Reforms flirt with Euroland
Change in schools could play a pivotal role in Turkey's bid for European Union membership. Yojana Sharma reports
Turkey's education system is being revamped to conform to European values and consign militaristic traditions to the past.
So said education minister Huseyin Celik as his country awaited a decision this weekend on whether talks on joining the European Union can begin.
On a visit to London, Dr Celik, a member of the ruling Justice and Development party, told The TES that the curriculum is being overhauled to make Turkish schooling more child-centred.
"What we are doing is moving from a memory-based system to one where the individual is at the centre. This will serve democracy in our country and it is also better for productivity," said Dr Celik, whose party mixes pro-Western policies with Islamic roots. "The fundamental aim is not to train obedient servants but to develop a sceptical mind."
Pupils in 200 primary and 100 secondary schools are being "taught" democracy in a pilot scheme launched this year. The children are involved in school councils and made aware of their rights.
Civic groups are cautiously optimistic about the much-needed reform, announced in August. They believe the changes, if implemented fully, will enable pupils to challenge long-held views and question the past in ways not possible under the present autocratic system.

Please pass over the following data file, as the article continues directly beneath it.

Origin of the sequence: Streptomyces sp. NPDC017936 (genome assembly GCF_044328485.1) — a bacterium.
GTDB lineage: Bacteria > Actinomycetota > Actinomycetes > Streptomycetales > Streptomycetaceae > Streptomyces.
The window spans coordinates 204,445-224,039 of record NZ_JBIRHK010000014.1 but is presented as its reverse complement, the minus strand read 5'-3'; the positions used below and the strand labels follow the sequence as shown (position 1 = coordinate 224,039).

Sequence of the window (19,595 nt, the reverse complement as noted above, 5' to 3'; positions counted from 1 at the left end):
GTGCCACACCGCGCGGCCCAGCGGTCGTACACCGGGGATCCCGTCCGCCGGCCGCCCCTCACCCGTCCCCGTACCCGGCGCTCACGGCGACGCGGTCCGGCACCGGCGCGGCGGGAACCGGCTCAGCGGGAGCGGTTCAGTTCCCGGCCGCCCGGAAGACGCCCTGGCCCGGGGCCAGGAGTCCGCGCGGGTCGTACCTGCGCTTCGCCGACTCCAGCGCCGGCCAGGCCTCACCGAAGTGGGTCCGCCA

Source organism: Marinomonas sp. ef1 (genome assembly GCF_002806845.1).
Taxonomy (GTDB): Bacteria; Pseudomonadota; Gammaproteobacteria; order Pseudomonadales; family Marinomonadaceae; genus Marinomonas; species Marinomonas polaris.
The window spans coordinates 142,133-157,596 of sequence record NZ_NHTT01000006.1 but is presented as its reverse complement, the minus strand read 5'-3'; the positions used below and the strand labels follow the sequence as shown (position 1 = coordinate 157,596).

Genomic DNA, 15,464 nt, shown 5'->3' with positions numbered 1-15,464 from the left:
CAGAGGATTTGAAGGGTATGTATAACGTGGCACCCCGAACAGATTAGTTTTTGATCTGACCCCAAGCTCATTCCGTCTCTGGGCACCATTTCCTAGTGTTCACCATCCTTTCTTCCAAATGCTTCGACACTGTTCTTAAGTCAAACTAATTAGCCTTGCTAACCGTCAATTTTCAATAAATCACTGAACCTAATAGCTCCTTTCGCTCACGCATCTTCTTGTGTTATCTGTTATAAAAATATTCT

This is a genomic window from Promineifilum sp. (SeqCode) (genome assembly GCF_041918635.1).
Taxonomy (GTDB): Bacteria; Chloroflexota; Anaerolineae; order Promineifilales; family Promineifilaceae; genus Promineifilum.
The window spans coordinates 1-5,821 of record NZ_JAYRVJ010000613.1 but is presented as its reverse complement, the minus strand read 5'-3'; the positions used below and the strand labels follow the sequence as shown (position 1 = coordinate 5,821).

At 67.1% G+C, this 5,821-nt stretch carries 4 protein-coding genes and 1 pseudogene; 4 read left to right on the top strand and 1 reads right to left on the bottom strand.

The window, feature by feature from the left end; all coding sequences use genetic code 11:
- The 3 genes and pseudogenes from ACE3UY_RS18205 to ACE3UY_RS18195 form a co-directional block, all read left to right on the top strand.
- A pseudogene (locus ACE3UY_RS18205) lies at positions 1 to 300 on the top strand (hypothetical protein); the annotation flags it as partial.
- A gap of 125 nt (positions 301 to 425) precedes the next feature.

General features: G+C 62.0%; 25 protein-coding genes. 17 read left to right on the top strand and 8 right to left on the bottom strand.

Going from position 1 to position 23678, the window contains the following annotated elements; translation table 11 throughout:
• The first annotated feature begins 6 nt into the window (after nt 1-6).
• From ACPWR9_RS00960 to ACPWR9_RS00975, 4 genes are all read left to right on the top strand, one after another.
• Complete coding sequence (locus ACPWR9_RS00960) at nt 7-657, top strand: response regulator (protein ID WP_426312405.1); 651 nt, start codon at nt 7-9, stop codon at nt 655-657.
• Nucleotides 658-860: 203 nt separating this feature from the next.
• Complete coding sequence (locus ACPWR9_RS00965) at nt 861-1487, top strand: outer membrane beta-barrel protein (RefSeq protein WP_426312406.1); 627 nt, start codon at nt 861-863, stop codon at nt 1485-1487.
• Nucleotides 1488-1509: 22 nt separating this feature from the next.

The new Turkish, maths, science and "life skills" curricula are being piloted in 120 schools across nine provinces, partly funded by the European Commission. About 2,300 teachers have been re-trained, according to the education department.
Hakan Ataman, of Human Rights Watch in Turkey, said: "Our main concern is that the mentality of teachers may not change and that they will retain their nationalistic and ideological prejudices."
Such prejudices are still reflected in most school textbooks (see right). But Dr Celik said textbooks were being rewritten to conform to European standards and norms and "anything that is found offensive by our neighbours and countries that we deal with geographically and historically will be done away with".
Critics say textbooks written only last year portray minorities such as Kurds and Armenians as untrustworthy as well as traitors, in breach of Europe's non discrimination directives.
Dr Celik said "European values" would be at the heart of curriculum reform. But huge disparities still exist between the schooling of girls and boys, with an estimated 140,000 girls illiterate.
A joint programme with Unicef to educate girls in 10 mostly rural provinces and the south-east was expanded this year into 23 other areas, including the capital Ankara and other urban areas. "Education for girls is a basic human right," Dr Celik said.
But he stressed that European values did not mean "saying goodbye to your own culture and religion". Under the reforms, religious classes, compulsory under the constitution, would be for "learning about religion, not learning religion", and would include comparative religion. Such classes would also be open to those who are not Muslims - 1 per cent of the population.
Civic groups say the present government has done more to reform education than the previous administration.
In 2002 education overtook the defence budget for the first time ever, and is now the largest government sector. "I am hoping it remains that way," Dr Celik said.